AEP has retired a significant amount of coal capacity in recent years, dropping its coal capacity to 45% of the generation mix in 2019 from 70% in 2005.
During a presentation at EEI, Akins showed that AEP has reduced its coal portfolio from about 24,800 MW in 2010 to about 13,200 MW in 2019.
The company plans to shut down the Oklaunion plant in Texas and the final unit at the Conesville coal plant in Ohio in 2020. AEP also expects to retire its Rockport unit 1 in Indiana, Northeastern unit 3 in Oklahoma and 595 MW of capacity at its Cardinal coal plant in Ohio from 2021 through 2030.
By 2030, AEP expects to still operate about 9,700 MW of coal capacity including Appalachian Power Co.'s 2,900-MW John E. Amos and 1,299-MW Mountaineer coal plants in West Virginia.
"Just a few years ago ... we spent whatever it took to make a coal unit run," Akins said, adding natural gas and "the advent of big data analytics" are giving utilities the opportunity to alleviate the reliance on coal.
While companies also see opportunities to reduce dependence on natural gas, Akins said "that's probably a next decade type of thing rather than something that you're dealing with in the near term."
Natural gas not a bridge fuel
NiSource Inc. subsidiary Northern Indiana Public Service Co. plans to shut down its two remaining coal plants in 2023 and 2028 as part of a "coal-free" initiative. While the utility is seeking 2,600 MW of wind, solar and storage capacity to replace this generation, it will still operate the 563-MW, combined-cycle Sugar Creek Facility, the 155-MW R.M. Schahfer and 31-MW Bailly natural gas combustion turbines.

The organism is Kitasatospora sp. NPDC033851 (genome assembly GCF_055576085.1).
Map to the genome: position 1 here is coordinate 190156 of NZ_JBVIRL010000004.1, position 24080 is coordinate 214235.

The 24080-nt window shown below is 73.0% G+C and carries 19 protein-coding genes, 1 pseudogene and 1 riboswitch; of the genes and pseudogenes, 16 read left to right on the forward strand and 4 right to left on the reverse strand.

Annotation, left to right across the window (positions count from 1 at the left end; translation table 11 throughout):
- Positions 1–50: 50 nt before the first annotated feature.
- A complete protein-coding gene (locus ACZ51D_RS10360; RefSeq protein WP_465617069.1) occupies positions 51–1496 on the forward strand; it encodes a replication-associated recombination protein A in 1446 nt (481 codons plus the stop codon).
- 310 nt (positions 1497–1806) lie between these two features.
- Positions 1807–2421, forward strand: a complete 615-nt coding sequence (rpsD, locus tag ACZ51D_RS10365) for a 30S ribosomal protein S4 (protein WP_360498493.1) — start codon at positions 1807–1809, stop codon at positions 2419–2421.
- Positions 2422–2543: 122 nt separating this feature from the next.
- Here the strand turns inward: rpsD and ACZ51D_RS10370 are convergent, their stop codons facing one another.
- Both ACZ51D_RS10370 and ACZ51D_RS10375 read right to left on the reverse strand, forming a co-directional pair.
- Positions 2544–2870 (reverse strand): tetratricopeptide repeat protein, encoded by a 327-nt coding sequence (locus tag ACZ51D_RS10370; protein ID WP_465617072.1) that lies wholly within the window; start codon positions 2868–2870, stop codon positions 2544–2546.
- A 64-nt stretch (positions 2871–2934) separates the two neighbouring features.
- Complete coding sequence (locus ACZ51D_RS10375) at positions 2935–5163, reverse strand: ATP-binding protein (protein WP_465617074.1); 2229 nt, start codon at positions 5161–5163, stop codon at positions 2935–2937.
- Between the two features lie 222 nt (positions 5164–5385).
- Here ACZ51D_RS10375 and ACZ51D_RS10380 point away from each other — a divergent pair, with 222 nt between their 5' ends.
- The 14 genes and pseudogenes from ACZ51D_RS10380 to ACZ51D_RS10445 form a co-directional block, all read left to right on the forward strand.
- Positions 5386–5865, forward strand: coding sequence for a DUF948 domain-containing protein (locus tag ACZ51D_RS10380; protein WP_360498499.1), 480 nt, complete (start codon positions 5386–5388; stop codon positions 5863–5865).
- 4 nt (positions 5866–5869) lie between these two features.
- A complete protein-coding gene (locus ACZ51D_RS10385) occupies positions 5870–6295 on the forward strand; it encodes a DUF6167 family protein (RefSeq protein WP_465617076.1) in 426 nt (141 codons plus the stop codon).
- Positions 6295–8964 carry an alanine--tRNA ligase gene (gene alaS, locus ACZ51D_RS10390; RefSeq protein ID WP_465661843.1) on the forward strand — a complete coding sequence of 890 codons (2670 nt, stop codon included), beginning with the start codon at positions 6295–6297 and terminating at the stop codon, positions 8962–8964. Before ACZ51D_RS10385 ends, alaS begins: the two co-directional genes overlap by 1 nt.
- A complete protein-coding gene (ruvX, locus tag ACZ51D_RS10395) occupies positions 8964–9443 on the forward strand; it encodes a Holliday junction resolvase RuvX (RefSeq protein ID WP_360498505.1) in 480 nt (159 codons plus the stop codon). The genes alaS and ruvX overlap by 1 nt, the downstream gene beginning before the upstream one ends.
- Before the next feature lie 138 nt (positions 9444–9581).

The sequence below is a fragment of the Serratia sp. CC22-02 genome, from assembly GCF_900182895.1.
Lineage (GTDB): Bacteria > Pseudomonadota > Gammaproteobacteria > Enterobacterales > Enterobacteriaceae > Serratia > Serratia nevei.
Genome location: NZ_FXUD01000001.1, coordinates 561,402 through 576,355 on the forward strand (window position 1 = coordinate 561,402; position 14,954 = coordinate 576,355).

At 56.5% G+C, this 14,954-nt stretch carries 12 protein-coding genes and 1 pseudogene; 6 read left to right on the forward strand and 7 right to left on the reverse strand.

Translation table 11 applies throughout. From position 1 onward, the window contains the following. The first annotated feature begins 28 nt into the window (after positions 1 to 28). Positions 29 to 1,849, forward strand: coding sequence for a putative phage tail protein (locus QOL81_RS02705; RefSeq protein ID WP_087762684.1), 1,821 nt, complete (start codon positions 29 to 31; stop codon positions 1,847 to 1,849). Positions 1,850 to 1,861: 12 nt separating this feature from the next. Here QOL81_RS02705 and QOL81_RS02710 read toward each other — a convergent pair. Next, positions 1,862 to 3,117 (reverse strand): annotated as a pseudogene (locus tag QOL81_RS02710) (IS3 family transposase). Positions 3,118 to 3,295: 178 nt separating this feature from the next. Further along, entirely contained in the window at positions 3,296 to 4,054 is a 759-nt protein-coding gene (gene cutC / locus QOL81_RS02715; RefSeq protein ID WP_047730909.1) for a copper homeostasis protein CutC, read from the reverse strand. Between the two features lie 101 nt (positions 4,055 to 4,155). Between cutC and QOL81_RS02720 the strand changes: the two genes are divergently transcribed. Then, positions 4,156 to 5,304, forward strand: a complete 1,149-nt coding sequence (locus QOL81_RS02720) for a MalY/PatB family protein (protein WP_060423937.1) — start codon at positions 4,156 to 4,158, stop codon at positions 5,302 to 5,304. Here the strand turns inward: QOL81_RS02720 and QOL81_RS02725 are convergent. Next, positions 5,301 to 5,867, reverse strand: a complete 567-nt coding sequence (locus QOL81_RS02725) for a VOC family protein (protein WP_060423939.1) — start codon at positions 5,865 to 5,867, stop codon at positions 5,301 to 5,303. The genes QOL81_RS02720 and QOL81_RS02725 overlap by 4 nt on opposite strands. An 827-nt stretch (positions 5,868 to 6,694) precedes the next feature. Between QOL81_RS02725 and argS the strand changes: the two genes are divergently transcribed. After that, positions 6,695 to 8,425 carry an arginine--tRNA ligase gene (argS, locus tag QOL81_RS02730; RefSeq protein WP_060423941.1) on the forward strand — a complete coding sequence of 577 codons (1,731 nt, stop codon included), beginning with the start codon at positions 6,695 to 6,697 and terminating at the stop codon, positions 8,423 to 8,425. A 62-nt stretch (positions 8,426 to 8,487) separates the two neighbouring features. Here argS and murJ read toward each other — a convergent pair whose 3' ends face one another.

"When we look across the territories we serve, natural gas is so well-positioned as a fuel for the future," NiSource President and CEO Joseph Hamrock said in a Nov. 11 interview.
The head of the electric and gas utility pointed to the "great" production opportunities and economics, as well as "low volatility" of natural gas.
"That said, we recognize there are voices of decarbonization and electrification and as we look at that, we think having a balanced mix of electric and gas utilities is a good way to be positioned," Hamrock said.
Public Service Enterprise Group Inc. Chairman, President and CEO Ralph Izzo said his company has reduced its carbon footprint through "a combination of coal retirements, replacement of less-efficient gas units with more-efficient gas units and getting much more out of our nuclear plants than we have in the past."
"We are not newcomers to this notion that carbon is an issue," Izzo said, pointing to the company's plans to reach net-zero emissions by 2050.
PSEG competitive unit PSEG Power LLC will shut down its last remaining coal unit, the 385-MW Bridgeport Harbor 3 plant in Connecticut, in June 2021 but will continue to rely on "highly efficient natural gas plants."
"We're a natural gas company and we think that this consumer dividend that we receive from shale gas is an important and valuable thing for our country, the economy and it's a relatively clean fuel," Izzo added in an interview on the sidelines of the EEI conference. "That's why we're hopeful if you put a price on carbon that will motivate people to look for a carbon capture-type solution as part of the overall equation."